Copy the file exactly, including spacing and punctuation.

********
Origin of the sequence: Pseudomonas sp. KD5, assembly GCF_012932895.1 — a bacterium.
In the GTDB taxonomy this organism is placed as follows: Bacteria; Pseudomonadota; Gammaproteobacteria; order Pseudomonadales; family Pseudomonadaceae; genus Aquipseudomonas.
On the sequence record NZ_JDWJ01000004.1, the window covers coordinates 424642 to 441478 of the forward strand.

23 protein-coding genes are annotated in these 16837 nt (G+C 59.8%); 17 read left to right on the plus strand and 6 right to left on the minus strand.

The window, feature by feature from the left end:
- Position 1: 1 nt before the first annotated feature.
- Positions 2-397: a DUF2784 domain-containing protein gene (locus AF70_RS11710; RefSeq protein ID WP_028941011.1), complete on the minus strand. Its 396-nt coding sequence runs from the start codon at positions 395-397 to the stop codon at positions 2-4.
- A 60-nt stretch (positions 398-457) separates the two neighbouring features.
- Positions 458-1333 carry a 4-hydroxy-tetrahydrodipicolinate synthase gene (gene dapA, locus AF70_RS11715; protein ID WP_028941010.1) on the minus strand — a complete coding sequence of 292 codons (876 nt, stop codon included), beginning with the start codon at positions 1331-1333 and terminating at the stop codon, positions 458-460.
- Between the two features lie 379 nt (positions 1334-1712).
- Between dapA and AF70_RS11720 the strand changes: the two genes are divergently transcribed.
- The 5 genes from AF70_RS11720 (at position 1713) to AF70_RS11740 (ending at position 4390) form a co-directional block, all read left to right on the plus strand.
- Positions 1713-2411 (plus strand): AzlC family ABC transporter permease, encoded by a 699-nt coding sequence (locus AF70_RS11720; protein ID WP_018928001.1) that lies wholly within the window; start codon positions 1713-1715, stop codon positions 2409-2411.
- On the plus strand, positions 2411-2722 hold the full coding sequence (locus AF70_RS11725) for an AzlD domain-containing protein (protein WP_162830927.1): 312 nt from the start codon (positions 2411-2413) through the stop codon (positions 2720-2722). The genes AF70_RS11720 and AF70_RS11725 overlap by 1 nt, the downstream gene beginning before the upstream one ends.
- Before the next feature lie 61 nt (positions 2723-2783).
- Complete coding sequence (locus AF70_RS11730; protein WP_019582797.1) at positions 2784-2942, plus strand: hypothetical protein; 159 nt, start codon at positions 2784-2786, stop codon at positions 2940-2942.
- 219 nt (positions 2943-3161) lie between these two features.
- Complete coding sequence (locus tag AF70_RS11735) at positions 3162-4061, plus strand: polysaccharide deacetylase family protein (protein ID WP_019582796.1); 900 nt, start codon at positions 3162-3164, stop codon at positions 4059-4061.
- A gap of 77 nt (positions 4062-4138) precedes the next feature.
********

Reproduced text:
Origin of the sequence: Pseudomonas sp. KD5, assembly GCF_012932895.1 — a bacterium.
In the GTDB taxonomy this organism is placed as follows: Bacteria; Pseudomonadota; Gammaproteobacteria; order Pseudomonadales; family Pseudomonadaceae; genus Aquipseudomonas.
On the sequence record NZ_JDWJ01000004.1, the window covers coordinates 424642 to 441478 of the forward strand.

23 protein-coding genes are annotated in these 16837 nt (G+C 59.8%); 17 read left to right on the plus strand and 6 right to left on the minus strand.

The window, feature by feature from the left end:
- Position 1: 1 nt before the first annotated feature.
- Positions 2-397: a DUF2784 domain-containing protein gene (locus AF70_RS11710; RefSeq protein ID WP_028941011.1), complete on the minus strand. Its 396-nt coding sequence runs from the start codon at positions 395-397 to the stop codon at positions 2-4.
- A 60-nt stretch (positions 398-457) separates the two neighbouring features.
- Positions 458-1333 carry a 4-hydroxy-tetrahydrodipicolinate synthase gene (gene dapA, locus AF70_RS11715; protein ID WP_028941010.1) on the minus strand — a complete coding sequence of 292 codons (876 nt, stop codon included), beginning with the start codon at positions 1331-1333 and terminating at the stop codon, positions 458-460.
- Between the two features lie 379 nt (positions 1334-1712).
- Between dapA and AF70_RS11720 the strand changes: the two genes are divergently transcribed.
- The 5 genes from AF70_RS11720 (at position 1713) to AF70_RS11740 (ending at position 4390) form a co-directional block, all read left to right on the plus strand.
- Positions 1713-2411 (plus strand): AzlC family ABC transporter permease, encoded by a 699-nt coding sequence (locus AF70_RS11720; protein ID WP_018928001.1) that lies wholly within the window; start codon positions 1713-1715, stop codon positions 2409-2411.
- On the plus strand, positions 2411-2722 hold the full coding sequence (locus AF70_RS11725) for an AzlD domain-containing protein (protein WP_162830927.1): 312 nt from the start codon (positions 2411-2413) through the stop codon (positions 2720-2722). The genes AF70_RS11720 and AF70_RS11725 overlap by 1 nt, the downstream gene beginning before the upstream one ends.
- Before the next feature lie 61 nt (positions 2723-2783).
- Complete coding sequence (locus AF70_RS11730; protein WP_019582797.1) at positions 2784-2942, plus strand: hypothetical protein; 159 nt, start codon at positions 2784-2786, stop codon at positions 2940-2942.
- 219 nt (positions 2943-3161) lie between these two features.
- Complete coding sequence (locus tag AF70_RS11735) at positions 3162-4061, plus strand: polysaccharide deacetylase family protein (protein ID WP_019582796.1); 900 nt, start codon at positions 3162-3164, stop codon at positions 4059-4061.
- A gap of 77 nt (positions 4062-4138) precedes the next feature.